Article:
At least eight people, including two children, have died in Guinea after a rubbish dump site collapsed on houses due to heavy rains.
Dozens were also injured in the incident, which occurred on the outskirts of the capital Conarky on Tuesday ( 22 August).
The landslide submerged houses in the Dar Es Salam neighbourhood after an overnight deluge.
The bodies of the victims were taken to the local morgue. The death toll is expected to increase.
"The rubbish fell onto three homes," senior police official Boubacar Kasse, the police commissioner for Conakry, told AFP.
"There are still many people buried, and we have to do everything possible to save them. We have to get diggers in. Access to the area is very difficult," he continued.
Rescue teams are looking for survivors.
"Currently rescue operations are under way," the government said in a statement quoted by Reuters. "On this sad occasion, the government addresses its deepest condolences to the victims' families."
Dar Es Salam resident Yamoussa Soumah said: "I saw the mountain of garbage collapse on other people's houses. People were trapped. My wife and I heard the mud begin falling on our roof. We were able to escape, but we've lost everything."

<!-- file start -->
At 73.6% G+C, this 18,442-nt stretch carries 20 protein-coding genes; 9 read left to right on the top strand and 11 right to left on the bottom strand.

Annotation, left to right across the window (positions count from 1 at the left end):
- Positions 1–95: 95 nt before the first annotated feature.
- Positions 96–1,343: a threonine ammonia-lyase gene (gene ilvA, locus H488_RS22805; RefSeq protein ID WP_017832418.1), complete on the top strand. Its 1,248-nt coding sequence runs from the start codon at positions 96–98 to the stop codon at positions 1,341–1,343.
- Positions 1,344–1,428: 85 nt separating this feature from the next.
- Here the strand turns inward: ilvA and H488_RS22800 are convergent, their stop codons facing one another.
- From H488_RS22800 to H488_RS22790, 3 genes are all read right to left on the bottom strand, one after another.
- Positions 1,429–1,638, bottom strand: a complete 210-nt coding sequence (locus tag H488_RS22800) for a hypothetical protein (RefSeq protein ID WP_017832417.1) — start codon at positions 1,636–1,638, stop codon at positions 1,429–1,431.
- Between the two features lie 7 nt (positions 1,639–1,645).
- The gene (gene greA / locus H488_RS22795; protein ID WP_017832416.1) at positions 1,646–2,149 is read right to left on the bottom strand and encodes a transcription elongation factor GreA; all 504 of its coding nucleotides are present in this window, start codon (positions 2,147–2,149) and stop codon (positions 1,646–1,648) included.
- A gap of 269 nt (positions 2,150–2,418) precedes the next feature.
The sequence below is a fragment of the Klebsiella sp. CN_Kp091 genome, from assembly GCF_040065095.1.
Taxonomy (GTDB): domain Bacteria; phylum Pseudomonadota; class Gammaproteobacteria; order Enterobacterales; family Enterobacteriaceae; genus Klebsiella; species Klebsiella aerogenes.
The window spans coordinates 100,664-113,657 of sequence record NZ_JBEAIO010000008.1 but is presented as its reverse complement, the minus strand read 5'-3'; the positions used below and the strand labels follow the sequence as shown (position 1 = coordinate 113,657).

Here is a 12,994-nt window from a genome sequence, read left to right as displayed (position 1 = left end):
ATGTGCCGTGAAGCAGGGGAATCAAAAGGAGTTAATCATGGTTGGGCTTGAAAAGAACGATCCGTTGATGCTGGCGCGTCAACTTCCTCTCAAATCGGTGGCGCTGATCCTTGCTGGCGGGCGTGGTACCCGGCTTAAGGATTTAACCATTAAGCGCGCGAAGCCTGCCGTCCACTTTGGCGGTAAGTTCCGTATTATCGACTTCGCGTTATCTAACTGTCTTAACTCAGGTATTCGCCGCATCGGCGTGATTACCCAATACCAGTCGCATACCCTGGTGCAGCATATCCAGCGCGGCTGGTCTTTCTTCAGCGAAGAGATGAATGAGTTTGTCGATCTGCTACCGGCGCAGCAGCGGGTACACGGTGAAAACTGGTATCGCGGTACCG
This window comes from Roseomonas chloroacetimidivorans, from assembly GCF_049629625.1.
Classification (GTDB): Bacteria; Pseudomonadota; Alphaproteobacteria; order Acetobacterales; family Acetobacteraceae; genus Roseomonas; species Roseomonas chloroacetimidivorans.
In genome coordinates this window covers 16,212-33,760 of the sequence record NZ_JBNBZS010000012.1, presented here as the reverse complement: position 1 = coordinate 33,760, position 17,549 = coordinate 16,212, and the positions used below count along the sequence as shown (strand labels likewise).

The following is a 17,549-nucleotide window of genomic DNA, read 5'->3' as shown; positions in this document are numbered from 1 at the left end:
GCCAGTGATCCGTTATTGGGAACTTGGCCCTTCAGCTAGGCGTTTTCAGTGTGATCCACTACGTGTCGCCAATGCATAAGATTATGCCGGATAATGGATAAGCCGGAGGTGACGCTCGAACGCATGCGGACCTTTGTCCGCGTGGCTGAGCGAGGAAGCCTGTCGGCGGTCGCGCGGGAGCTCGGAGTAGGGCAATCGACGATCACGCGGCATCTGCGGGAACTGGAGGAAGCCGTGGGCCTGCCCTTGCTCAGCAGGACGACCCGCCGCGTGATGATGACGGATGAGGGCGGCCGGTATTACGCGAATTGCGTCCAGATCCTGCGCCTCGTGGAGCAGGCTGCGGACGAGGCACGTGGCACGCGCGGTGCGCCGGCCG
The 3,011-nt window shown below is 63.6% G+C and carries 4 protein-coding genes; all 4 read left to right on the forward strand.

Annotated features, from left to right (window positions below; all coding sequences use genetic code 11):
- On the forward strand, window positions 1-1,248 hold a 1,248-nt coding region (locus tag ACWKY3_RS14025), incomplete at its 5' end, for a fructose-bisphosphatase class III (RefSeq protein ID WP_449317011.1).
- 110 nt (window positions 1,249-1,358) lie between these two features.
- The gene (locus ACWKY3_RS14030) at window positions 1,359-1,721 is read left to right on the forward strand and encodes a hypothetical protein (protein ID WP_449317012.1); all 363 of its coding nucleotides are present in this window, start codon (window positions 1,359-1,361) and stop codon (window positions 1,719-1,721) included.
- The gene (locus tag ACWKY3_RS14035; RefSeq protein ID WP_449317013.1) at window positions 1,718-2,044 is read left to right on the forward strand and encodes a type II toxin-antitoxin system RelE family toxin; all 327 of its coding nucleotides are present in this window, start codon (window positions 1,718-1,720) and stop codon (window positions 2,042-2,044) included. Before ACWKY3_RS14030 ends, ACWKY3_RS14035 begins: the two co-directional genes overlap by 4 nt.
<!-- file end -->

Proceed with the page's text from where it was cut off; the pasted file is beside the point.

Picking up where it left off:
Similar incidents have occurred in several countries across Africa in recent months.
Some of these countries are among the continent's poorest nations. They are vulnerable to heavy rainfalls and prone to national disasters due to a lack of urban drainage, and the fact that many houses – mostly ramshackle – are built on slopes.
At least 200 people were killed in a landslide in the Democratic Republic of Congo (DRC) earlier in August. The incident occurred in the Tora village, situated along Lake Albert. The local governor called for the help of the international community to step up search and rescue operations.
"There are many people submerged whom we were unable to save," Pacifique Keta, the vice governor of Ituri province, told Reuters on 18 August. "The rescue is very complicated because there are mountains everywhere, which makes it very difficult to have access."
Around 500 people died in Sierra Leone's capital Freetown after torrential rains caused flooding and a massive mudslide on 14 August, leaving hundreds of survivors homeless.
The Red Cross said at least 600 people are still missing and search-and-rescue operations are ongoing.
Health workers warned of an impending health crisis as corpses had been left in the out in the street before mass burials took place.
What has been labelled as one of Africa's worst natural disasters of recent years took place months after at least 72 people were killed when a rubbish dump collapsed in Ethiopia.
The disaster at the Koshe Garbage Landfill, on the outskirts of the capital Addis Ababa, occurred on 12 March and destroyed makeshift houses at the site.